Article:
Chewing everything they can get their little chubby hands on
Your little one cramming anything they can into their mouth - toy, spoon, fist? Chewing can temporarily ease the pain of teething, so it’s not surprising. Save your fingers and your car keys with a good teether.
And eating nothing
Who wants to eat when in pain? It’s likely your baby will go off their food for a while. Just keep their fluids up with lots of water and see if you can tempt them with a nice cold treat, like an ice pop, to soothe those throbbing gums.
Irritable, grumpy and restless and who can blame them? You may find you feel the same, as everyone gets less sleep and your child demands more of you.
As much as the well-meaning around you will put everything down to teething, the next few symptoms can also be a sign of a more serious problem. So, keep your eyes out, trust your instinct and consult a medical professional if you are unsure of any of the following:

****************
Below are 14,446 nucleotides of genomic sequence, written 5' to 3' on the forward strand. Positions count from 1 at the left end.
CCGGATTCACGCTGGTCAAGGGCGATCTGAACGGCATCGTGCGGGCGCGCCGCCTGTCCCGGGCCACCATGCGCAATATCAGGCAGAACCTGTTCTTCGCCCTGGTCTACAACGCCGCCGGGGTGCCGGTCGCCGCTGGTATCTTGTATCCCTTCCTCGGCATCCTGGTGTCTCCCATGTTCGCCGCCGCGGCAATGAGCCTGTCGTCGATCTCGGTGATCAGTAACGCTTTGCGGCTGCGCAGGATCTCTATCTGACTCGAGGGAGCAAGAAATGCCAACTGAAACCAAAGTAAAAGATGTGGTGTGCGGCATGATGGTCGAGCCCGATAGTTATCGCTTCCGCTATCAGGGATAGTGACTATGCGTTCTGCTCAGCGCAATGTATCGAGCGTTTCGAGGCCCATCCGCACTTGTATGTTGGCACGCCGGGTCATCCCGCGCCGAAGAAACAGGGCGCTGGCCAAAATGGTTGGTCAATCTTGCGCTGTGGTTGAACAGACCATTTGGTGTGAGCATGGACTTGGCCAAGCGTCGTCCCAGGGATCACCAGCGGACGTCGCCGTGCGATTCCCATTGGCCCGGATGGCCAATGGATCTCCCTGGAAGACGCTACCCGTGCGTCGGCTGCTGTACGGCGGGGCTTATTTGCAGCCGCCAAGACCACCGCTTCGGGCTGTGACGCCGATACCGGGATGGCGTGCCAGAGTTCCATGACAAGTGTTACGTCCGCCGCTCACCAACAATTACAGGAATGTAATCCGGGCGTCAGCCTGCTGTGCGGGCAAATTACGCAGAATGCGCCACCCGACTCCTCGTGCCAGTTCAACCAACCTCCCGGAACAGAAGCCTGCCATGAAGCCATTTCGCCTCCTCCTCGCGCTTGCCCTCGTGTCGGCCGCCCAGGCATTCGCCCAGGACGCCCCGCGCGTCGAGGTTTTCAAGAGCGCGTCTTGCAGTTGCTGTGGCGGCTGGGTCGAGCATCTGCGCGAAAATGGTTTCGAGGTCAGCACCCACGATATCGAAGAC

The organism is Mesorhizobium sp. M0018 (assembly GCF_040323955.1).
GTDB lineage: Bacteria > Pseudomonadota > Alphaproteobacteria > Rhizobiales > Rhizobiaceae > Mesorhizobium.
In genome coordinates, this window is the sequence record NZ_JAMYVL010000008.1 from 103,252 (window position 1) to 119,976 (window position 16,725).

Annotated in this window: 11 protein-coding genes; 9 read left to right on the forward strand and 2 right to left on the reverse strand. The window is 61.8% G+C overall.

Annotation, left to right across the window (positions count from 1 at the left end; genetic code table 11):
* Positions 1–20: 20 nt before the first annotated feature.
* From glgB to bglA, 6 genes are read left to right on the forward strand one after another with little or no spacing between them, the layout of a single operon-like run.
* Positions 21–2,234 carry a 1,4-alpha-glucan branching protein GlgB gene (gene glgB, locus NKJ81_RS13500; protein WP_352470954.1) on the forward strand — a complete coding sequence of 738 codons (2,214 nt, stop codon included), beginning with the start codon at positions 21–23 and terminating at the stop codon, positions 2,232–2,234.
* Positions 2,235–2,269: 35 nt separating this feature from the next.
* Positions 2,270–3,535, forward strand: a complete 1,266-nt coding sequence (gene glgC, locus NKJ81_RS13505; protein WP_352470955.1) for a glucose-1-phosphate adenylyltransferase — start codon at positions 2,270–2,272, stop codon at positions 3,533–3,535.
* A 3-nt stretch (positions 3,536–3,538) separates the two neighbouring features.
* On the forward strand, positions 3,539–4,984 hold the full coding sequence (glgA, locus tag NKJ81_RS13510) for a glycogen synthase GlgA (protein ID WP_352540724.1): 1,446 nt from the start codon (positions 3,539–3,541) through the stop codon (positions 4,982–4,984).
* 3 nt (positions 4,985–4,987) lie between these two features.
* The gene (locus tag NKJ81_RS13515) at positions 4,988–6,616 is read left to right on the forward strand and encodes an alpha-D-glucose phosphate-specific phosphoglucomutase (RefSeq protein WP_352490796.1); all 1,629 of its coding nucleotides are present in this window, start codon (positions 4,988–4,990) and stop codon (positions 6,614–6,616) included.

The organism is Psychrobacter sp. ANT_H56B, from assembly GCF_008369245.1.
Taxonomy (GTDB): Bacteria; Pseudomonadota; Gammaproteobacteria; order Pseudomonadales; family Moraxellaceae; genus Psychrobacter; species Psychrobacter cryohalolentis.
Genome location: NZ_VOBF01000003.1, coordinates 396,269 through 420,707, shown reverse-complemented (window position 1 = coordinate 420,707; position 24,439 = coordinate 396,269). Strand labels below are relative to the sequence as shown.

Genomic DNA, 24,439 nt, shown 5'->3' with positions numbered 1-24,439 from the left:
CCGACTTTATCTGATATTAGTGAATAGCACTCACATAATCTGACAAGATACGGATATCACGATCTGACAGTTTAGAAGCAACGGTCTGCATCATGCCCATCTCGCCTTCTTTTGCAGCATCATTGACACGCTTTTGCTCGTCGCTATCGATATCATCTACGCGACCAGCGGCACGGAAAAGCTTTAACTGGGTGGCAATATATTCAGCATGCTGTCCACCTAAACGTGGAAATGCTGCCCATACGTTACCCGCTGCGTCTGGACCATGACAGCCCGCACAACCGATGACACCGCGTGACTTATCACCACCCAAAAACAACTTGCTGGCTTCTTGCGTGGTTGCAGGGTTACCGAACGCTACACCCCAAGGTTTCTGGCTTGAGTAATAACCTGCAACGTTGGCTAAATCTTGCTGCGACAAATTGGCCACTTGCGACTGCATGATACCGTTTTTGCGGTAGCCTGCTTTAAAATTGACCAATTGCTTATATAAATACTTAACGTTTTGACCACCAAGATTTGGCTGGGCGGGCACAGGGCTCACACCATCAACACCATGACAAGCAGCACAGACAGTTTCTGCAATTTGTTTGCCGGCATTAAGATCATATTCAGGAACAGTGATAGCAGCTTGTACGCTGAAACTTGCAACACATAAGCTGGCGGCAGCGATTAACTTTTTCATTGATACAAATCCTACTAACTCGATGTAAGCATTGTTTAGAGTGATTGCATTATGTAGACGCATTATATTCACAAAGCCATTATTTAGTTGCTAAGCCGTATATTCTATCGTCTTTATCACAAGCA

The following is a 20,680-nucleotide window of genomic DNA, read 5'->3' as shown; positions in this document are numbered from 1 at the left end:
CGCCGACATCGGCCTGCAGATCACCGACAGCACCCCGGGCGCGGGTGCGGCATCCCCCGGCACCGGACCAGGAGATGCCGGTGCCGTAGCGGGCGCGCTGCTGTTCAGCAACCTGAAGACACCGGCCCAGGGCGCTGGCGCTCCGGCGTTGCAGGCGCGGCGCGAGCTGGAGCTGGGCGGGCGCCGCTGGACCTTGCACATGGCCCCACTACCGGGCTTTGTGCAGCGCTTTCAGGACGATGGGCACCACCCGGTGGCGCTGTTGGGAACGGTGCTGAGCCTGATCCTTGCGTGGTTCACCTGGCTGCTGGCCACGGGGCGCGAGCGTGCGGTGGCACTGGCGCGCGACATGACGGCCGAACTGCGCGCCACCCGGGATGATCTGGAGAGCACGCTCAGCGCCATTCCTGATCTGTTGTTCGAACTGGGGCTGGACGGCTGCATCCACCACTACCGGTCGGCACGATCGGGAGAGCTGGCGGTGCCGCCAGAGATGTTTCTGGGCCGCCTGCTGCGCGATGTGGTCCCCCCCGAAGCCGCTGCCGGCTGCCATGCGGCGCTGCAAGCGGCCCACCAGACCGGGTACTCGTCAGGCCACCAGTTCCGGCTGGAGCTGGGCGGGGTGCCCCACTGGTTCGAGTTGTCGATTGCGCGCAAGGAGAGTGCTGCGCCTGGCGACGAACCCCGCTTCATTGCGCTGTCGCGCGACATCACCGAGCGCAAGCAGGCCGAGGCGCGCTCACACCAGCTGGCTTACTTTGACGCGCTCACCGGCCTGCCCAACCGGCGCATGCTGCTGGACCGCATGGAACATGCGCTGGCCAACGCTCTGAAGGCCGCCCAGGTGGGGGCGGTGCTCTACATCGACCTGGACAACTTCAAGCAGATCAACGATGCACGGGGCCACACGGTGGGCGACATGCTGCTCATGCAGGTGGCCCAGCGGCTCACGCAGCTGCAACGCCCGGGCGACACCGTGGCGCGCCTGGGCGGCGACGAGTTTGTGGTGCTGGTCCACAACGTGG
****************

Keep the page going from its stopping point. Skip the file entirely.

Vomiting and diarrhea
This can be an undesirable but natural side effect of all that dribbling, but equally it may be a sign of a stomach infection. If your baby keeps being sick, then consult your doctor.
If your baby keeps grabbing their ear in pain, it could be down to all that movement going on in the jaw. If it carries on, gets worse or seems to affect their hearing though, then your baby may have an ear infection. You’ll need to see your doctor if so.
A temperature of 100°F or above indicates a fever. While a slight rise in temperature is normal as a baby teething symptom, a fever is usually a symptom of another condition so you’ll want to get them checked out by your doctor.
Whilst very common during teething, due to all that excess dribble and mucus running down baby’s throat, if the cough is persistent and accompanied by other symptoms such as a high temperature, you should contact your doctor.
Hang in there mum, it may not feel like it but the baby teething stage will pass.